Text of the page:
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Relay for Life 2016 | News | The Press and Standard

by | May 27, 2016 5:00 am

Last Updated: May 25, 2016 at 1:30 pm

Story and Photos by JEFFERY MUSGRAVE
jelemu@yahoo.com

“The Colors of Cancer Create a Rainbow for Cure” was this year’s theme for The Colleton County Relay for Life event held at Colleton County Middle School’s track Friday night.
There is a chart of at least 26 different colors for cancer and they were all represented at the event. The hope is that some day, one of the teams of doctors represented in those many colors of cancer will find that cure.
The minute you walked onto the field, it was hard to miss the line of over 700 luminaries that circled the track in memory of a loved one.  As you walked around and looked at the names, you began to recognize them and your heart jumped back to the time when you shook their hand or gave them a good old church hug and realized what they meant to you as you were going about your day.
Then the beautiful voice of a young girl on the performance stage caught my ear and I went to go see her sing.  Her name was Jayla Jackson.  She is only 9 years old and started singing two years ago at Mt. Olive Baptist Church.  After several songs, she was joined by another little girl — her best friend Shi’Nara Grant.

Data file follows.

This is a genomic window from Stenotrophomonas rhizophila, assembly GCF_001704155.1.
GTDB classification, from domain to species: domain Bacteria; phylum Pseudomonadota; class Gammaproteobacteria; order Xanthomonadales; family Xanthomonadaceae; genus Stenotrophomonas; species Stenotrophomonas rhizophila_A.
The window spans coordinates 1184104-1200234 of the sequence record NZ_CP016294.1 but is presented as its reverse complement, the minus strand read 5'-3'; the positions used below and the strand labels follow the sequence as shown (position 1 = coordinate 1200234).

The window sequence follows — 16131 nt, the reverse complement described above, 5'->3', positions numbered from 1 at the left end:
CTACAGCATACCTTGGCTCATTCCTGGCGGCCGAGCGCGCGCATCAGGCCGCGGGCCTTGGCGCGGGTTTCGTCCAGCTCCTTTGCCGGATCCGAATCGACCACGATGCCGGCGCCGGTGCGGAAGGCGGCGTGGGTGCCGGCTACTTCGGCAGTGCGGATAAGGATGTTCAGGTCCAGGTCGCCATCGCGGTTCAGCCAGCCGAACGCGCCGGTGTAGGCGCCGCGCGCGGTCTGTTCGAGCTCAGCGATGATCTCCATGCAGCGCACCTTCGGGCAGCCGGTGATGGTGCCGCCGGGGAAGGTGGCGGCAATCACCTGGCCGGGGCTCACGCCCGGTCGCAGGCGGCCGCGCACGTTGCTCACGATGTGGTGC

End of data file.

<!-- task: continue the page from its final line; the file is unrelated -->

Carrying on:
Jayla began to sing a song to her friend about her battle with leukemia, and no one listening, including me, could hold back the tears.  Shi’Nara was diagnosed with leukemia at age 6 and was in the hospital for over a year — but was never alone because of Jayla.
To hear Jayla sing, watch her hold Shi’Nara’s  hand and hug her, everyone could feel the love that child had for her friend. Love endures and cures. Jayla and Shi’Nara got a huge round of applause, hugs and pictures taken with new friends after the performance.
After I collected myself, I just happened to run into a little SuperHero donned with cape and Superman face paint named Lincoln Langdale.  At the age of 3, he was the youngest cancer survivor at the event. He was diagnosed with a rare form of cancer called neuroblastoma, endured six months of chemo at MUSC and had to have his adrenal gland removed.
The fantastic news is that he is now cancer free.  Watching him run around with his brother, you could hardly tell all he had been through in his short life.  I often think of the book which could be written by just listening to all the stories told that night.
Of all the moments at a Relay For Life event, the one that is most moving is when everyone lights a candle and walks a lap for a loved one or friend. All the field lights are out and all the luminaries are lit. The only guide for the walkers through the nearly total darkness on the track are the lights from those candles.
That moment is a sign that even in our darkest moments of feelings, there is a glimmer of hope for the cure.
What a great event this was this year. All the Relay staff should be commended for their hard work and dedication to this cause which knows no color.

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